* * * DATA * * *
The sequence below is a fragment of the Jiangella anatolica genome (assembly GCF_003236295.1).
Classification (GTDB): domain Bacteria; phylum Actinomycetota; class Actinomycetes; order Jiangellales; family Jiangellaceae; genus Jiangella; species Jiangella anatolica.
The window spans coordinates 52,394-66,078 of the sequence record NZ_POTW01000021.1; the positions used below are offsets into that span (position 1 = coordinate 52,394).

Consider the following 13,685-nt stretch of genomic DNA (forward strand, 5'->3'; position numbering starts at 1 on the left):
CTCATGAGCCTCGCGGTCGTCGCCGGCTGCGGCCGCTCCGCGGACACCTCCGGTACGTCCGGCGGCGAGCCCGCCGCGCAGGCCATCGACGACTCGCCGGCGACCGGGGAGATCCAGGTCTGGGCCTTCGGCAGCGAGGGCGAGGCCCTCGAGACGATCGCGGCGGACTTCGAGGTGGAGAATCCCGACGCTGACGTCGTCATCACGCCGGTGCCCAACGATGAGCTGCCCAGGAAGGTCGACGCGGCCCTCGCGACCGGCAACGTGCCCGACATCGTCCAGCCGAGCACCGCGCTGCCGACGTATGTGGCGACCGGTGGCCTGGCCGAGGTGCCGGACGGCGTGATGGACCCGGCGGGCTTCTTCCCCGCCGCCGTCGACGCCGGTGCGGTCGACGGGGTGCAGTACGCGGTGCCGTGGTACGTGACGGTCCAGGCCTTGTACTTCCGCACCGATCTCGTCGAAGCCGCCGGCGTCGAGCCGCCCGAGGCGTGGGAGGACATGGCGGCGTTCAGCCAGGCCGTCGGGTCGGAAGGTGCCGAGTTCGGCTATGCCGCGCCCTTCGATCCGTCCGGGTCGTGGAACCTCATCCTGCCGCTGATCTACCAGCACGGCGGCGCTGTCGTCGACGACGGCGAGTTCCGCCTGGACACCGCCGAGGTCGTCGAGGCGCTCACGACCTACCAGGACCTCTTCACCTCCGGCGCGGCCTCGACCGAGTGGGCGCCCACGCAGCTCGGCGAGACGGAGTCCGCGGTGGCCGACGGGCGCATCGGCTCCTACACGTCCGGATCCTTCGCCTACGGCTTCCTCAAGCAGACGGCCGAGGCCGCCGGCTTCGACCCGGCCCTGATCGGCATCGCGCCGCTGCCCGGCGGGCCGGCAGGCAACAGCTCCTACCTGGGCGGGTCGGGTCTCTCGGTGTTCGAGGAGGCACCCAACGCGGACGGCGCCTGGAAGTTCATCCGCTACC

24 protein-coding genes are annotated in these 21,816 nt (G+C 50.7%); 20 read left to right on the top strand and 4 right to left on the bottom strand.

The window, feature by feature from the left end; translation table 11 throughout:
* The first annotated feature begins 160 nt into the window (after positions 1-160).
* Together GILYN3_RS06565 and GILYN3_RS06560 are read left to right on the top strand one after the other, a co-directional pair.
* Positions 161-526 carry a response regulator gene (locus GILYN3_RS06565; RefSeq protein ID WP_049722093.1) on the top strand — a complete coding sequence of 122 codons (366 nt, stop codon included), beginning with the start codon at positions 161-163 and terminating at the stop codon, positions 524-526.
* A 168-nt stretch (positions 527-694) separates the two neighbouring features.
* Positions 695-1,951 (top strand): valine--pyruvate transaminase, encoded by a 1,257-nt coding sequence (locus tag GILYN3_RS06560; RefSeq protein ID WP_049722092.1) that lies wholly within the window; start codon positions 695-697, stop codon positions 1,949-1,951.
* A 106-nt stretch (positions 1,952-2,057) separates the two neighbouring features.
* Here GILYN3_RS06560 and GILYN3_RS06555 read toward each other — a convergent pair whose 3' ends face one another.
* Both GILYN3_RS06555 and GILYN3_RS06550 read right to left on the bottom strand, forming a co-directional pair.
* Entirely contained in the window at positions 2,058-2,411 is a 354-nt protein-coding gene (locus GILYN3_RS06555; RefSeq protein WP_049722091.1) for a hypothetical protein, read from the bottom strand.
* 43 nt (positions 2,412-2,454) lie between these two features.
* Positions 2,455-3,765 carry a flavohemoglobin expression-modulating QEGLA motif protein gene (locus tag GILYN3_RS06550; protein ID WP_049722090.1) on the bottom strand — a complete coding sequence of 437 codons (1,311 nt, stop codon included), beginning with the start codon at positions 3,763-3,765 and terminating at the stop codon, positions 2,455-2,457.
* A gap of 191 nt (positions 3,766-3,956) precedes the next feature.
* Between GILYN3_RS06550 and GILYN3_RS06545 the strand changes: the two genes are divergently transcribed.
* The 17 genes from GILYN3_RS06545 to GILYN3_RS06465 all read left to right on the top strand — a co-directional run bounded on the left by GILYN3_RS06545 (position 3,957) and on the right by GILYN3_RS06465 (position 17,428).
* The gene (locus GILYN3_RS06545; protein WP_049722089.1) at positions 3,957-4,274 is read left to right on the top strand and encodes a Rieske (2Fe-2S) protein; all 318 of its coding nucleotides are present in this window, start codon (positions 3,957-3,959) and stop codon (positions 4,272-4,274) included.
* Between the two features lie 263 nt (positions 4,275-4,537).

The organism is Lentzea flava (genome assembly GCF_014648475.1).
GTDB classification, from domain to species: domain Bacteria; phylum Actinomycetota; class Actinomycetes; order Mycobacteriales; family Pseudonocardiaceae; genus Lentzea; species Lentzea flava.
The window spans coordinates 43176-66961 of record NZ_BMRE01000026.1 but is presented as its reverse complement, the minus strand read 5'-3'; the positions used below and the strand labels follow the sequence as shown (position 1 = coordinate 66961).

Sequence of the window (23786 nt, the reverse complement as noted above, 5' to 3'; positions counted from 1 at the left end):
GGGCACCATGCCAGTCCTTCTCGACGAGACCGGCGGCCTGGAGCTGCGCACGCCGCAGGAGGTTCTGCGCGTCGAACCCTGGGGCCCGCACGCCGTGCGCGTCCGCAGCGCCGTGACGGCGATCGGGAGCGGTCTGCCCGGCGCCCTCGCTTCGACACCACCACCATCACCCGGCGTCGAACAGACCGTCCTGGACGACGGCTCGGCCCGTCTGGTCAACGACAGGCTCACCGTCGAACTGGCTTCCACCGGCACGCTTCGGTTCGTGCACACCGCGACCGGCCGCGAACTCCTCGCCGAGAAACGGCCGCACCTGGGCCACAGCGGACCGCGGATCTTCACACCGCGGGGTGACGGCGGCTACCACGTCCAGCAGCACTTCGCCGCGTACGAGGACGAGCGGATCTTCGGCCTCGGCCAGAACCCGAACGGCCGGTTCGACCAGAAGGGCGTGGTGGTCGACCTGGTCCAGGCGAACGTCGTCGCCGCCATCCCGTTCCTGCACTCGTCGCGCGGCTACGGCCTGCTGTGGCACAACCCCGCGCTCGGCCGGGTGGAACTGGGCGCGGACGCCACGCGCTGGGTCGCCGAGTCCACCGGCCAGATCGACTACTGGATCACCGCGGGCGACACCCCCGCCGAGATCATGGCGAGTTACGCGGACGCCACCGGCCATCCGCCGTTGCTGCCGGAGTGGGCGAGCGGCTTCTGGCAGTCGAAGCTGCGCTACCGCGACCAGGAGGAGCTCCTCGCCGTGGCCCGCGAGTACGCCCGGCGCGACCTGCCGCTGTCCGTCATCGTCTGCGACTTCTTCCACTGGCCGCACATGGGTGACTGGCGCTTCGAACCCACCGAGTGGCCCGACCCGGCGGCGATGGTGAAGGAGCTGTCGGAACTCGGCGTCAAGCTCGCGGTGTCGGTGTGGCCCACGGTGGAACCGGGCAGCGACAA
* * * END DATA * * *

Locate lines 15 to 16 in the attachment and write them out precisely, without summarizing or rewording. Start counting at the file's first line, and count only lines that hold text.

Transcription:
* Both GILYN3_RS06555 and GILYN3_RS06550 read right to left on the bottom strand, forming a co-directional pair.
* Entirely contained in the window at positions 2,058-2,411 is a 354-nt protein-coding gene (locus GILYN3_RS06555; RefSeq protein WP_049722091.1) for a hypothetical protein, read from the bottom strand.